toEqual() vs toBe()

In this lesson, we take a look into the difference between the Jasmine toEqual() and toBe() matchers. We consider a JavaScript file test.js, containing two variables a and b, and to them we assign two equal numeric values


var a = 1;
var b = 1;

or equal string values


var a = 'Hello';
var b = 'Hello';

or equal Boolean values


var a = true;
var b = true;

And in the spec file test.spec.js (inside the spec directory), we write the specs in Jasmine (below) to check the equality of a and b, using the toEqual()


describe("a", function() {
  it("is equal to b", function() {
    expect(a).toEqual(b);
  });
});

and toBe() matchers respectively


describe("a", function() {
  it("is equal to b", function() {
    expect(a).toBe(b);
  });
});

On execution, the above Jasmine specs will pass for numbers, strings and even Boolean values. So, for primitive values, both toEqual() and toBe() matchers behave the same.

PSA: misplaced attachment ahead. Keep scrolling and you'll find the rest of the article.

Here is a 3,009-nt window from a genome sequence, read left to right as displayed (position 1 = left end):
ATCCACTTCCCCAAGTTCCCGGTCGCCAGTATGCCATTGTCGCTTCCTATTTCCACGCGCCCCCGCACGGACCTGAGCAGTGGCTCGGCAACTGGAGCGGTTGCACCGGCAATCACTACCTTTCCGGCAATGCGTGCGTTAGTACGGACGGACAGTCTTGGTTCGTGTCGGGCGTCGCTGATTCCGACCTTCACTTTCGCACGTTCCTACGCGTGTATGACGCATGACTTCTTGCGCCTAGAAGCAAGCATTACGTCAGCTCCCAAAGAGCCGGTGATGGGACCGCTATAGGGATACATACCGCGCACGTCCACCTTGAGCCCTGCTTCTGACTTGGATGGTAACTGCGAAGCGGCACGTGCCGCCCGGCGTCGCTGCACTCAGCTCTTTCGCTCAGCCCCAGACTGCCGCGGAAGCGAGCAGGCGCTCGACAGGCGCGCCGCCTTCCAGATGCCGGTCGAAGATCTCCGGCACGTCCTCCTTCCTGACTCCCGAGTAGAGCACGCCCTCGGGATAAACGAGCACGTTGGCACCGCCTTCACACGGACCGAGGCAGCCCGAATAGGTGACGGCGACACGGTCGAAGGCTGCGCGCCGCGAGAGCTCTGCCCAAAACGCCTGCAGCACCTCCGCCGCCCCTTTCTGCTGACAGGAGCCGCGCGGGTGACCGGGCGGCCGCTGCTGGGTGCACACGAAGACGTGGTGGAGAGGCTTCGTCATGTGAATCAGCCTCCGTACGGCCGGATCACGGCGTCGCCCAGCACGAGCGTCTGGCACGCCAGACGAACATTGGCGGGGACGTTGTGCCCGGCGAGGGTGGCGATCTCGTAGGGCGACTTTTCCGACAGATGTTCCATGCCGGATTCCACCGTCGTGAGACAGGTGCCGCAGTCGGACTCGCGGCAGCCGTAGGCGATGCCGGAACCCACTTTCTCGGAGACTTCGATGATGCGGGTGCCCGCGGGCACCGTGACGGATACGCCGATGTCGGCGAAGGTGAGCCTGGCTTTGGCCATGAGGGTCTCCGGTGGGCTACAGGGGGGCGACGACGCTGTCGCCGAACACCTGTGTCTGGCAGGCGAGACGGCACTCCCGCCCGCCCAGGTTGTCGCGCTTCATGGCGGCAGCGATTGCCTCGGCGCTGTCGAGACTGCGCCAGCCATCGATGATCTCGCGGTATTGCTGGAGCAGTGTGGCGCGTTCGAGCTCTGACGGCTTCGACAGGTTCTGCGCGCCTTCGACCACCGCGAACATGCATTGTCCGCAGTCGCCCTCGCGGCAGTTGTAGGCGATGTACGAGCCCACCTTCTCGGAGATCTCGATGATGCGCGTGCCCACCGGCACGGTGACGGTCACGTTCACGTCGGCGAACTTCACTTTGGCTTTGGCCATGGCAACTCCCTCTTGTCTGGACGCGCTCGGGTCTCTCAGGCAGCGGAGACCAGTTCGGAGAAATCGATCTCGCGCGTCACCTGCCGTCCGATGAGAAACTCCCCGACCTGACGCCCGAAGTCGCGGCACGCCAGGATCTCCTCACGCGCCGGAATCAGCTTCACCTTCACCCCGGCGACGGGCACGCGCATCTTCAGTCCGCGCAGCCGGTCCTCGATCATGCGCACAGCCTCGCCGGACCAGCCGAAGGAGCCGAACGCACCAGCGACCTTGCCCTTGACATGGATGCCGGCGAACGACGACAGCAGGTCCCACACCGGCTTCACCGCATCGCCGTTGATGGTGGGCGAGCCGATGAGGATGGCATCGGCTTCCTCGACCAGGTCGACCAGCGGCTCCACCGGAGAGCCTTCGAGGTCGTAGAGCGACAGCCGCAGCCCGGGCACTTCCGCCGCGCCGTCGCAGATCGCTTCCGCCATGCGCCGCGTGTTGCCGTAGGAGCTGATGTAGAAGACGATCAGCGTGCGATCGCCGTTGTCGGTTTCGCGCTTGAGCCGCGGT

But the difference can be seen in object level testing. For example, assign the array ['1'] to both a and b (array is of type object)


var a = ['1'];
var b = ['1'];

On running the specs, the second test based on the toBe() matcher will fail.

This is because the toBe() Jasmine matcher is basically the === operator (equal value and equal type) as can be found in the link https://github.com/jasmine/jasmine/blob/master/src/core/matchers/toBe.js

Therefore, the expectation


expect(a).toBe(b);

can also be written as


expect(a === b).toBe(true);